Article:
Vincent pulled on his pants.  “I should be so lucky.  No.  I don’t actually know what she might do—and that’s what worries me, and it should worry you as well.”

“I can handle your wife,” the woman said.  She sat up and reached for her clothing.

“You may think so, but she hasn’t seemed quite herself lately.”  Just as I haven’t felt quite like myself, he thought.  He walked to the room’s full-length mirror, buttoning his shirt, the festering wound on his finger making him grimace.  I’ll definitely have to get something for this.  “You should get dressed.”

“If you insist,” his model said, rising from the couch and starting to reassemble her clothing.

Vincent glanced in the mirror, intending to gaze at her nude body one final time—for tonight.

Then he gasped.

For in the mirror, he saw not his lover dressing, but an entirely different woman—a woman with long black hair and dark-tanned skin dressed in nothing but glittering golden jewelry.  And behind her, almost completely hidden in the shadows, stood a man wearing only a loincloth and a gold skull cap.  Both of the strange figures looked Egyptian, but it was the woman who seemed to return the sculptor’s gaze.  She was stunning!

Vincent shook his head and blinked, not quite able to believe what he was seeing.  And when he opened his eyes again, much to his disappointment, the strange woman and her companion were gone.

His finger throbbed.

“What’s wrong?” Vincent’s lover asked.

“Nothing,” he replied.  “Just this damn finger!”

She crossed to the mirror and hugged him, then took his wounded finger and kissed it.

For a moment, the flames of lust rose up within Vincent once more.  Then the finger throbbed, and the fire faded.

“Please get that looked at,” she said.

“I will.  I’m going right now.  There’s a chemist that’s open late just three blocks away.”

She nodded.  “Good.”

“Oh,” he said, tying his tie, “take the back stairs, would you?”

“The servants’ stairs?” she asked.  “Is that all I am to you, Vincent?”

“Of course not,” he replied.  “But no one ever uses those stairs, so there’s less chance you’ll be seen.”

“I thought you said Victoria wasn’t coming home for another hour.”

“We don’t live alone in this house,” he reminded her.  “And besides, you never can tell with my wife.  She might take it into her head to return early out of sheer paranoia.”

The model put her arms around his neck and kissed him.  “Do you think she suspects?”

“I wouldn’t put it past her, even though we’ve been careful.  Let’s continue being careful.”

“If you insist,” she said with an insolent nod of her head.  She turned to leave.

Vincent swatted her on the bottom.  “Begone, wench!  Don’t darken my doorstep again until I summon you.”

She laughed, flipped him the double finger “V,” and then exited out the back way.

Vincent chuckled and shook his head, then realized she’d distracted him; he’d done his buttons up wrong.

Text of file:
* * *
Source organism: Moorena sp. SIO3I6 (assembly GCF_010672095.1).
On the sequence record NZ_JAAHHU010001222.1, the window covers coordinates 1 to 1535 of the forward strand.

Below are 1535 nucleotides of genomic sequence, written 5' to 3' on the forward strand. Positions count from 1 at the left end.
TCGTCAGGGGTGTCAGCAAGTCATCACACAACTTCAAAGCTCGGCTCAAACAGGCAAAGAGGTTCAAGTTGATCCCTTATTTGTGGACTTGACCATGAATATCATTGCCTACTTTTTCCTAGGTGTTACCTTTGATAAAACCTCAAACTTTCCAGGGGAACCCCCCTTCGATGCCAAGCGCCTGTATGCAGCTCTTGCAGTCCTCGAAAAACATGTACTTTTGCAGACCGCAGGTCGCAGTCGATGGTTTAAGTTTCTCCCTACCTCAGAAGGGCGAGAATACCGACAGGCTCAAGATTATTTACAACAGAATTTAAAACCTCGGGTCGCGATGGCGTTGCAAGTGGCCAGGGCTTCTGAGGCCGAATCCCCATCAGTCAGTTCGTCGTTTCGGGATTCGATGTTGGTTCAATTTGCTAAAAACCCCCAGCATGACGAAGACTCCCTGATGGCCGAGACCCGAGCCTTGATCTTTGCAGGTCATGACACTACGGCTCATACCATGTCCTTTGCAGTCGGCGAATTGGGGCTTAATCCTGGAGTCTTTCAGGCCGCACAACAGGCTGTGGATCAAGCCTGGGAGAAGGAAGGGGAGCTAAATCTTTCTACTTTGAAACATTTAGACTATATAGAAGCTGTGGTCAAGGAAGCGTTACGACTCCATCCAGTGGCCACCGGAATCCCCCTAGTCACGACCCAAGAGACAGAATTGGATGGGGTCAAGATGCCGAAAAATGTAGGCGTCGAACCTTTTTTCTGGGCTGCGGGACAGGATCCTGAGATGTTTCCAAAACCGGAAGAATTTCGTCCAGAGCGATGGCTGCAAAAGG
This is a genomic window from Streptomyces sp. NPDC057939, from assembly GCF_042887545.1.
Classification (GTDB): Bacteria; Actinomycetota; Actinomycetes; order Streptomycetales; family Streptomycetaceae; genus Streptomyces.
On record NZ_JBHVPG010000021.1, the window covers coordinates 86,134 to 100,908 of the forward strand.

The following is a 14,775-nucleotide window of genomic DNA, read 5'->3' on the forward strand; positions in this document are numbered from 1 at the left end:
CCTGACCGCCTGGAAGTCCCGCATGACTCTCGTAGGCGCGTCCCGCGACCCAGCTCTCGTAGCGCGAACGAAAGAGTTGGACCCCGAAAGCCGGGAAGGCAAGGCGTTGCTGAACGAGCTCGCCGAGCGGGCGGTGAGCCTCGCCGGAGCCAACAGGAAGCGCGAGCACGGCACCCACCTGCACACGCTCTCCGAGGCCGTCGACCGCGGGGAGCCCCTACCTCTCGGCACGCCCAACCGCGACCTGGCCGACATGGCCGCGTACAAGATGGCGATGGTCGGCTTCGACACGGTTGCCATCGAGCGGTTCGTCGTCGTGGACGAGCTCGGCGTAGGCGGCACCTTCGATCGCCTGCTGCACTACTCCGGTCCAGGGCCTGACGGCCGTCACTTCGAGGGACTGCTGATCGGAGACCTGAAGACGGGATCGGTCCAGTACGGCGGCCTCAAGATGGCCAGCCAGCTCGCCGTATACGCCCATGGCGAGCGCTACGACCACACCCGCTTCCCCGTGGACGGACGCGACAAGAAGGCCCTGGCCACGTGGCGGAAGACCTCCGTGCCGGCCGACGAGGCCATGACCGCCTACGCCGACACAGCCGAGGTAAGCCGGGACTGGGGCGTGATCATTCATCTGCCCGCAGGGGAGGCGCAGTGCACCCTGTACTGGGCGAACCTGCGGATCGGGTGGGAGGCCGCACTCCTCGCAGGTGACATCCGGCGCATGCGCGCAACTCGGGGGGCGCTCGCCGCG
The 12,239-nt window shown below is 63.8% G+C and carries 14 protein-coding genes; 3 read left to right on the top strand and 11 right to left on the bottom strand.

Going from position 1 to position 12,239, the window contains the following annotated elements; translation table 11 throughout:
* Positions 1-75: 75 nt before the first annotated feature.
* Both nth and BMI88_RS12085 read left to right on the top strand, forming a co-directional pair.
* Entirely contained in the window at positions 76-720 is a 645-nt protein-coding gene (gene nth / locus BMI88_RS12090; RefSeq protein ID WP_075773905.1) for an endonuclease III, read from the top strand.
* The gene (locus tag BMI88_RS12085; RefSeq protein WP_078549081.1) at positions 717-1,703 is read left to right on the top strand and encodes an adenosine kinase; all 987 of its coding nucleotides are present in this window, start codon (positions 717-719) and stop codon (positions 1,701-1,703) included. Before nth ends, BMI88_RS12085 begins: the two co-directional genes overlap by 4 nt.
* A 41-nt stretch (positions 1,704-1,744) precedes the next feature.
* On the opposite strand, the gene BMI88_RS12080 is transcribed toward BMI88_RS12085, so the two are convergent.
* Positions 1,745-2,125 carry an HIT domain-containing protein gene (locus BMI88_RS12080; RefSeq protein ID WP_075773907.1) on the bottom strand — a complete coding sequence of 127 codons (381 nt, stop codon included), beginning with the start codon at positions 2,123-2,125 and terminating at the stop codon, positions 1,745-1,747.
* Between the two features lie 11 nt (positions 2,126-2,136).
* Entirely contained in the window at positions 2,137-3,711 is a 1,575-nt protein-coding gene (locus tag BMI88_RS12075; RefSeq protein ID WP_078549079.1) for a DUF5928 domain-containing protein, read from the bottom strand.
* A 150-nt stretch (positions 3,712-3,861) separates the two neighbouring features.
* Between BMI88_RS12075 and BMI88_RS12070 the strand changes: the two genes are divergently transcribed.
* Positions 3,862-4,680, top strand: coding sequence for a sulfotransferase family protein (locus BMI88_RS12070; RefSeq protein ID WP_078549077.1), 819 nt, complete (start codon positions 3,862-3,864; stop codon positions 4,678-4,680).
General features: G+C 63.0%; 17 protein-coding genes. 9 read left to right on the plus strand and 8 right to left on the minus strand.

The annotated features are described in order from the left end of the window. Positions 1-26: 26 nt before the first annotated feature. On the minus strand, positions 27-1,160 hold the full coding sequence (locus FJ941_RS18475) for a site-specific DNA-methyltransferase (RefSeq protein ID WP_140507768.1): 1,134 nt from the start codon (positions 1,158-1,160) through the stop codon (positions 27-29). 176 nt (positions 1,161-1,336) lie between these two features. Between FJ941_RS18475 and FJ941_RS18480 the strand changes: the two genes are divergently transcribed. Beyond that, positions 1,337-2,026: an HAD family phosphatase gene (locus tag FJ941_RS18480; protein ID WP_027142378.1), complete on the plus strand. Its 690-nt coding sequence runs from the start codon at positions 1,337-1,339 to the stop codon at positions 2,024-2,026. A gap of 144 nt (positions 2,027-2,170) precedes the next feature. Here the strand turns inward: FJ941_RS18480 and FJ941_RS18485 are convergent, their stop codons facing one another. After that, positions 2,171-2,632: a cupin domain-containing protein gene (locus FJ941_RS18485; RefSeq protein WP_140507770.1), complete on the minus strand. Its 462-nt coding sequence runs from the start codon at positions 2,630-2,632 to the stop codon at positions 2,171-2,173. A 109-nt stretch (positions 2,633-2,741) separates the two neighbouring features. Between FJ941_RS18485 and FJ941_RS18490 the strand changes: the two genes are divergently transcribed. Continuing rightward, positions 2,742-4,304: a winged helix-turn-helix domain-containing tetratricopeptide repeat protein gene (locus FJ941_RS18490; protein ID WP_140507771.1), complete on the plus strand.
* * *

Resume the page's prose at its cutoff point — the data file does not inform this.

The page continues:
He returned to the mirror and straightened them, making sure he looked presentable.

But try as he might, he couldn’t catch another glimpse of the girl he’d seen in the mirror.

I’d swear I know her from somewhere.

He shrugged.  No time to figure it out now if he was to get to the chemist and back before Victoria returned.

With a spring in his step, he left the studio by the front exit and made his way toward the chemist’s shop, three blocks away.

There, he quickly secured a tube of ointment suitable to the job.

“I guarantee this will clear it up in no time,” said the chemist.

Vincent thanked the man, paid, and went on his way.

He’d barely gone a block, though, when something unusual caught his eye.


Sure enough, his wife was getting out of a horse-drawn carriage two blocks away from their home at 1951 Fisher.

Such an extravagance! Vincent thought.  She must not want me knowing she’s wasting money on hansoms rather than taking an ordinary taxicab.

The carriage driver helped Victoria down.  Then he took her in his arms and kissed her.

Victoria kissed back—passionately.

Vincent’s eyes narrowed, and a stab of pain shot through his skull.

So! Victoria’s up to her old tricks again, is she?  Well, this time she won’t get away with it.

“This time,” Vincent muttered to himself, “she’ll pay!”


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About Steve Sullivan 411 Articles
Stephen D. Sullivan is an award-winning author, artist, and editor. Since 1980, he has worked on a wide variety of properties, including well-known licenses and original work. Some of his best know projects include Dungeons & Dragons, Teenage Mutant Ninja Turtles, Dragonlance, Iron Man, Legend of the Five Rings, Speed Racer, the Tolkien RPG, Disney Afternoons, Star Wars, The Twilight Empire (Robinson's War), Uncanny Radio, Martian Knights, Tournament of Death, and The Blue Kingdoms (with his friend Jean Rabe).